Drones – The future is now
 

From joystick to Jetsons, the future is here!
 
Technology has played a significant role in revolutionizing the world we live in, making our lives better, faster, easier and incredibly fun. It has given us an array of multi-purpose devices that have effectively, put everything within the touch of a button. In the world of technological advancement, nothing intrigues us more than the capabilities of drones. From the 2,000 drones which took to the sky as the perfect depiction of a running man in China on New Year’s eve to Intel’s exemplary effort at using drones to replicate fireworks, the stunning aerial dance of UFO’s that kept audiences at the edge of their seats in Steven Spielberg’s movie ‘Close Encounters of the Third Kind’ has very much become a reality because of drones.

These unmanned aerial vehicles (UAV’s) leave nothing to the imagination for people the world over – and the fact is that we still have only scratched the surface of their potential. Rather than just a flying form of amusement with military applications, drone technology is being applied for even more practical uses in aerial data and information supervision.

While drones have been a part of our lives for quite a while now, programming and algorithms are only just starting to capitalize on the full extent of a drone’s capabilities. This presents a host of new opportunities – not only during 2020, but for the decade.
 
Expanding horizons
 
According to a report by Grand View Research, the global commercial drone market size is valued at USD 5.80 billion, with an estimated 274.6 thousand units sold, in 2019. The market is anticipated to register a CAGR of 56.5% in the coming years. Drones are finding an increasing application across farming, energy, weather and entertainment sectors, and is expected to have a positive impact on the global market. Both drone manufacturers and providers are developing curated, industry-specific solutions to address their customers needs and business objectives. The growing requirement of Unmanned Aerial Vehicles (UAV) have given producers the power to design and manufacture drones that support an expanding variety of designs according to size, weight dimensions and even shapes that carry distinct payloads, making them an easy choice across a wide spectrum of applications.

One of the noteworthy factors that are driving the demand in commercial sectors is the fact that drones have the ability to perform the most hazardous of tasks such as inspecting sewage systems with ease. Rescue during natural disasters, fires and so on have also become much easier because of UAV’s. This is because rapid action units can pinpoint the location of people that are trapped and initiate rescues faster with the help of drone technology. A growing demand has prompted government bodies from around the world to lower entry barriers for innovators and startups to manufacture UAV’s for commercial operations. Leading technology giants for example have even demonstrated drone delivery services from warehouse to customer. Quite a feat, in the advent of quicker doorstep delivery.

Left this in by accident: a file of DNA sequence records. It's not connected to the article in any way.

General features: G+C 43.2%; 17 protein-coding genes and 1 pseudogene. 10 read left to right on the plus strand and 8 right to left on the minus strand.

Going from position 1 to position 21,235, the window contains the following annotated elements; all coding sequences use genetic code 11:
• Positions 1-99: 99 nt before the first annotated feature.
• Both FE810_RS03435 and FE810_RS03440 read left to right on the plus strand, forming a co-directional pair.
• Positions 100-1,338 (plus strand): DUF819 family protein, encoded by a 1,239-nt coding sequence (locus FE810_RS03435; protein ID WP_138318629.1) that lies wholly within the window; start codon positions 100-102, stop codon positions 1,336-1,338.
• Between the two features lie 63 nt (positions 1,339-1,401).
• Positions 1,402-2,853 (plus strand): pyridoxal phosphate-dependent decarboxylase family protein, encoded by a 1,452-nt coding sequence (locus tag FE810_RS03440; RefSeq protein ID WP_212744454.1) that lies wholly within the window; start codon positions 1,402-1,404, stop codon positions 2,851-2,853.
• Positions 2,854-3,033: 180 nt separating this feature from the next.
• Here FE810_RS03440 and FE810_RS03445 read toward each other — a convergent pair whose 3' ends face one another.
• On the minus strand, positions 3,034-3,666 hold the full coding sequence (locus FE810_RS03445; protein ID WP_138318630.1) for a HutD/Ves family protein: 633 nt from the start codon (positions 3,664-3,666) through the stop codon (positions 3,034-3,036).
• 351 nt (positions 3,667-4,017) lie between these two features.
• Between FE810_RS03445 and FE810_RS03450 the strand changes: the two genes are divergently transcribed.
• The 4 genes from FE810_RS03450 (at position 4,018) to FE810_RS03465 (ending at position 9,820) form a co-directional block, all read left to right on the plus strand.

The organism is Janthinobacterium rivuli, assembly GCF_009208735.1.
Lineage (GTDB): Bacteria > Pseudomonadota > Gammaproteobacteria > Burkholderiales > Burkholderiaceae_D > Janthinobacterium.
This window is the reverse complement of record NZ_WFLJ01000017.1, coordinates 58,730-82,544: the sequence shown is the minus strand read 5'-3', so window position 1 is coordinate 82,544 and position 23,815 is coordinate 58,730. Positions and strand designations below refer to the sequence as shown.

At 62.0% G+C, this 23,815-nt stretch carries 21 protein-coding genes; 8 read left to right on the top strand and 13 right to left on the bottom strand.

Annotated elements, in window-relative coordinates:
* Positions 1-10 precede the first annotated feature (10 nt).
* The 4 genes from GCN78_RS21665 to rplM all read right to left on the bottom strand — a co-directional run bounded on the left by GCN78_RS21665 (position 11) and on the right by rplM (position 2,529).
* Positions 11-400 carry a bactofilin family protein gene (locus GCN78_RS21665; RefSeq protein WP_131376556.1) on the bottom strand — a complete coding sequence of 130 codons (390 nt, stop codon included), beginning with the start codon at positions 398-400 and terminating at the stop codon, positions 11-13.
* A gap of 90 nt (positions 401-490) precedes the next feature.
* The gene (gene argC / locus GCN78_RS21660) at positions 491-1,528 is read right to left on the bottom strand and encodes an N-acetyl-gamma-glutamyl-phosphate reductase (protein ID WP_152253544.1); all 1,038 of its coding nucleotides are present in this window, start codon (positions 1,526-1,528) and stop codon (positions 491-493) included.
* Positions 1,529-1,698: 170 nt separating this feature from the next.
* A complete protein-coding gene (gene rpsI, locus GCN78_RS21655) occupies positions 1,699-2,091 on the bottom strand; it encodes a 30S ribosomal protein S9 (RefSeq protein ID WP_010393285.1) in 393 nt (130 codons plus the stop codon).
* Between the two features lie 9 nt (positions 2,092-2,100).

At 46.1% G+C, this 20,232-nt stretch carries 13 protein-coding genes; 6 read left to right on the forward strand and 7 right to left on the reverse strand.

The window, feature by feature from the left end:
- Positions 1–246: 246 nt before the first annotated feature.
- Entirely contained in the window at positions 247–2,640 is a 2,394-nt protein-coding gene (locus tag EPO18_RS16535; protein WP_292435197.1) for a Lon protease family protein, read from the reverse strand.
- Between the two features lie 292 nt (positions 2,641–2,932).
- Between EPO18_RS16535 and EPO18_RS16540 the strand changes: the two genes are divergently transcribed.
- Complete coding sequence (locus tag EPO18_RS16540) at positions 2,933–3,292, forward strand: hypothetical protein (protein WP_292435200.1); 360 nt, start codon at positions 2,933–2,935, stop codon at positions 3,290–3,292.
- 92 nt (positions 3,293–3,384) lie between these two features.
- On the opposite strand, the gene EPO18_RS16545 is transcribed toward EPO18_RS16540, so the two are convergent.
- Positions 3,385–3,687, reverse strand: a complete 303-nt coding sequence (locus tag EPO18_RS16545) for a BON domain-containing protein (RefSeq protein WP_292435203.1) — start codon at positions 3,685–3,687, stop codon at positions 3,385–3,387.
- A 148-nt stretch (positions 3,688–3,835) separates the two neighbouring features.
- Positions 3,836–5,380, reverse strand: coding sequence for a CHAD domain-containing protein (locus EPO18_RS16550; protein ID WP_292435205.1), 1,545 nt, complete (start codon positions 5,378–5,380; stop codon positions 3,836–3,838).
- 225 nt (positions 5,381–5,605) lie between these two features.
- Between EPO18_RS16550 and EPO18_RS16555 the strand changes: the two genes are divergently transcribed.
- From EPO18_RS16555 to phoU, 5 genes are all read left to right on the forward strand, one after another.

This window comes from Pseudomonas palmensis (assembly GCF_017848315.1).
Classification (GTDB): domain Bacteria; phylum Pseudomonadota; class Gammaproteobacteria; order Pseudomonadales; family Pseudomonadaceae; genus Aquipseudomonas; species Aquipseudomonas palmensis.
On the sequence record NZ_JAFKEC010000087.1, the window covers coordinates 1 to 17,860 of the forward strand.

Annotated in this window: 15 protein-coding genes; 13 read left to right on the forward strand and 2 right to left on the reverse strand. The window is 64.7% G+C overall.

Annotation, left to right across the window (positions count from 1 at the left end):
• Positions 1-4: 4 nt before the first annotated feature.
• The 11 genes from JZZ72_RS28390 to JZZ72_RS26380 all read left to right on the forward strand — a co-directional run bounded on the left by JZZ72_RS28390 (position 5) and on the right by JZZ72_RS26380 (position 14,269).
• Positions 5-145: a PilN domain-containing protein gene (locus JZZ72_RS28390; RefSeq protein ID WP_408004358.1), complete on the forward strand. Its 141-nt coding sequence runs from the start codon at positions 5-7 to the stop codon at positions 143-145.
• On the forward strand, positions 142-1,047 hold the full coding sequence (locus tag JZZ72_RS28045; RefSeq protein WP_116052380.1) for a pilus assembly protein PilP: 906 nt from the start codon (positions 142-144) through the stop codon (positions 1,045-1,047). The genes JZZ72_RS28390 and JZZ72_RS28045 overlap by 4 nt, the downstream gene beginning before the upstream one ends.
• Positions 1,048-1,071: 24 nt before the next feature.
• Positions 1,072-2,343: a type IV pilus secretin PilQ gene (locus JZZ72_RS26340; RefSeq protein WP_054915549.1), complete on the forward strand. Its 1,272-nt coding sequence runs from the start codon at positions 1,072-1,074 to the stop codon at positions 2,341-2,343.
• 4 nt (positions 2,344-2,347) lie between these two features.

Still a few chinks in the armor
 
The increasing use of drones for commercial purposes has become the biggest emerging threat to the future of airline safety, according to Allianz Global Corporate & Specialty. According to the study, one of the biggest risks is from radio frequency interference, resulting in loss of control of the aircraft. Other concerns include the invasion of privacy, aerial surveillance and data collection. As per leading insurance providers, it is crucial to draft policies which make it necessary to highlight how collected data will be used. Regulatory bodies still have a lot to cover when putting pen to paper and drafting policies that properly encapsulate the issues that may arise with commercial drones. Since the commercial applications for UAV’s are still relatively new, it is difficult to quantify the liabilities side as well as insuring the whole value of the asset.
 
Technology makes anything possible
 
The possibilities of tomorrow don’t necessary refer to The Jetsons with their flying cars – instead, people should be excited by drones becoming more widespread. Large scale drone automation and integration is in the cards, and this is sure to see the industry grow exponentially. The next few years will be all about connecting the data dots to quickly present a more wholesome figure. This will take industries off the beaten path, giving them the ability to collect and analyze information, specific to their exact needs. What is more enterprising and futuristic than that?
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About the Author: Sachin Khosla is the CEO & Founder of DigiMantra Labs, which provides a wide range of digital security and development services for the tourism and transportation industries, amongst others.